By knowing that nobody on this Earth truly knows me, I gain the knowledge that I do not truly know anyone. Therefore, I don't judge. I don't want to be judged, so I do not judge. I can tell you how another person's actions or words make me feel. I can tell you how I wish they had acted or spoke. I also take into account, they may have acted as they did, due to reasons I do not know.
Many years ago, I heard a story of a mom that killed herself. I do not remember her name. I remember she was young and beautiful. I think she had three children, but my memory is hazy. I remember wondering how a mom could kill herself. I have always wanted kids, and always thought if I had a child, I would have everything. It came out some time after her death, that an ex had threatened her children's lives. So, she did what she felt she had to, to save their lives. Nobody knew at the time, the motivation behind her actions. Yet, I am certain everyone judged her actions. I am sure some even thought she simply didn't love her children enough to live. I think the true reality is that she loved her children enough to die. (I will do some research about this, see if I can find the case. I was very young when it happened, and I really don't remember details. I must have been about 8 or 9.)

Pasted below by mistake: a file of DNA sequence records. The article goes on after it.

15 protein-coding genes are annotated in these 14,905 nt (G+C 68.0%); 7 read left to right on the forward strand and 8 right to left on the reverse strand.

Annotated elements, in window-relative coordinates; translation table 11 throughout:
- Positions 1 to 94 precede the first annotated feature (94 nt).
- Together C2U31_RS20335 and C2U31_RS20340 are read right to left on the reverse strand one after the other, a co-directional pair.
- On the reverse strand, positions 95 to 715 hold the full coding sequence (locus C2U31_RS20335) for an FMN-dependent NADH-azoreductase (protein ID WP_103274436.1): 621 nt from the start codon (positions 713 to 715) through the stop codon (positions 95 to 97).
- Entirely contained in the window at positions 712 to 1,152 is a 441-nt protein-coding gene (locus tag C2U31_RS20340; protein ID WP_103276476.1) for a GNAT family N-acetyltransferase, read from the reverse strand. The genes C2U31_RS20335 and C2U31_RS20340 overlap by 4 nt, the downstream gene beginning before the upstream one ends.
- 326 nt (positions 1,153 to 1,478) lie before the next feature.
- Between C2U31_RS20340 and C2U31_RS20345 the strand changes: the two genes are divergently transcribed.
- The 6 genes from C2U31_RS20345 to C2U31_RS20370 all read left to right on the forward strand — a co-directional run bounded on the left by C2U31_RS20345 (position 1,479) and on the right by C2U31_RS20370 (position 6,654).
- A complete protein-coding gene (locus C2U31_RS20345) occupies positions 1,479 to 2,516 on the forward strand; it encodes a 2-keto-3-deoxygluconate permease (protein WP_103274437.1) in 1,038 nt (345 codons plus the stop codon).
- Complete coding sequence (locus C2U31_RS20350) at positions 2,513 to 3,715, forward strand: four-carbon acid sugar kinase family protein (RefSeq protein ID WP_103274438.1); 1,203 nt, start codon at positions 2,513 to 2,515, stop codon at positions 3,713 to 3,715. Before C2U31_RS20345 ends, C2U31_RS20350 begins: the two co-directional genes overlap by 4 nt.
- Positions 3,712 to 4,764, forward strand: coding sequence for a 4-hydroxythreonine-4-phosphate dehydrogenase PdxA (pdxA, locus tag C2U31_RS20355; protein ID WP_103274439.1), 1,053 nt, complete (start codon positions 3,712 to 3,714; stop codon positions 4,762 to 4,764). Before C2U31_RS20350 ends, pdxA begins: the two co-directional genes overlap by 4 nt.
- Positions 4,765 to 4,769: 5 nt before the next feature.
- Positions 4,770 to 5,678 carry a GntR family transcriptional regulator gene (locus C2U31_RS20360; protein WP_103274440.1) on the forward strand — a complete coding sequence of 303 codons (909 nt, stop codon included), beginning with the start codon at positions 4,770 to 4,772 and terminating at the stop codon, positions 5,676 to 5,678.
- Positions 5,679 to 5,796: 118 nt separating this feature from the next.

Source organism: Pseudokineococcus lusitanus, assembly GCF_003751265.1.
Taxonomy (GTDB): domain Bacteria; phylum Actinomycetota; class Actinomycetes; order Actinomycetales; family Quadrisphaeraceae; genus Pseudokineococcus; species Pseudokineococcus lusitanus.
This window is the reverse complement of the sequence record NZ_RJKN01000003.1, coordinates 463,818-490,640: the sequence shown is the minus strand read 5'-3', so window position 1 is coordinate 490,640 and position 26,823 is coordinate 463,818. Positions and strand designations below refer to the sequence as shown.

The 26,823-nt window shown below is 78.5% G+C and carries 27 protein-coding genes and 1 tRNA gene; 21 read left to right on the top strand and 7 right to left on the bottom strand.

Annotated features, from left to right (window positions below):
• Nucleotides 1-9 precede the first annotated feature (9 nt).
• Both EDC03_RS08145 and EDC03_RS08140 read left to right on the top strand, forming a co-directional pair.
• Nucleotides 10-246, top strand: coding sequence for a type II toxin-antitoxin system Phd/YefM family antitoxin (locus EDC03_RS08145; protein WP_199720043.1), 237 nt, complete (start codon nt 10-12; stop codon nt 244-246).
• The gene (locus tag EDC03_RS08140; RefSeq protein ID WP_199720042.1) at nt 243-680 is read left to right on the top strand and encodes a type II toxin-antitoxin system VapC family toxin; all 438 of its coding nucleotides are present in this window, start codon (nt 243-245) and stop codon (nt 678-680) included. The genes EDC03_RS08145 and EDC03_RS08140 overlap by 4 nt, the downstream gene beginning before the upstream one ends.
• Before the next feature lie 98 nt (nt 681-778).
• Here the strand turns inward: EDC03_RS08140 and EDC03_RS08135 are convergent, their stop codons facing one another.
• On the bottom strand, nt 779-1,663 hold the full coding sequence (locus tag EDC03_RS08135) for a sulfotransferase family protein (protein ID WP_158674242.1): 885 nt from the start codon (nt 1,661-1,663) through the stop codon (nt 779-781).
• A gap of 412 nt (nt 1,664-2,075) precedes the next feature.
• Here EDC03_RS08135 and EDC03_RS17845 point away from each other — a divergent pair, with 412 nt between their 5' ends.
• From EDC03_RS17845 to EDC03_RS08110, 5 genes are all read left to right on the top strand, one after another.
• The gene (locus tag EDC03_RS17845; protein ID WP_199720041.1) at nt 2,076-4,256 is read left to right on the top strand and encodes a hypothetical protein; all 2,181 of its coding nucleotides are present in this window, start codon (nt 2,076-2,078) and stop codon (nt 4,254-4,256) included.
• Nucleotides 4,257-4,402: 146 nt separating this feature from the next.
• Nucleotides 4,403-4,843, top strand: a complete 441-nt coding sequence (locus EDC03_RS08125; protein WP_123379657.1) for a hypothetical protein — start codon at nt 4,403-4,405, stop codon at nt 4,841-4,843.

My beloved Bob Marley has a quote attributed to him, and it is by far, one of my most favorite quotes ever. What it is saying is, before you judge others make sure you're perfect. Nobody is perfect, and therefore nobody should ever judge another. It really boils down to treating other people the way you want to be treated. The world would be a much better place if we did this. If we all practiced kindness and love, and rejected hate and judgment. If we all practiced good deeds, and rid our actions of spite and jealousy. We all hold within ourselves the power to make the world a better place. It is up to us to choose to utilize our lives to make the world better, rather than making it worse.
So many hear about suicide and immediately say nasty things. The person is going to hell. The person is an idiot. The person did not realize how blessed they were. The person did not love their family enough. The person did not want to live. So many assumptions. How can you possibly know any of that? Most importantly, what does that matter? Why do we always choose to be so negative about deaths and suicides? I hope people are not negative when I die. Do not cry for me. Laugh for me. Celebrate my life. Rejoice in me having lived, do not mourn in my death. My death will be only one moment of my life. The last moment. Focus on all the moments that came before it.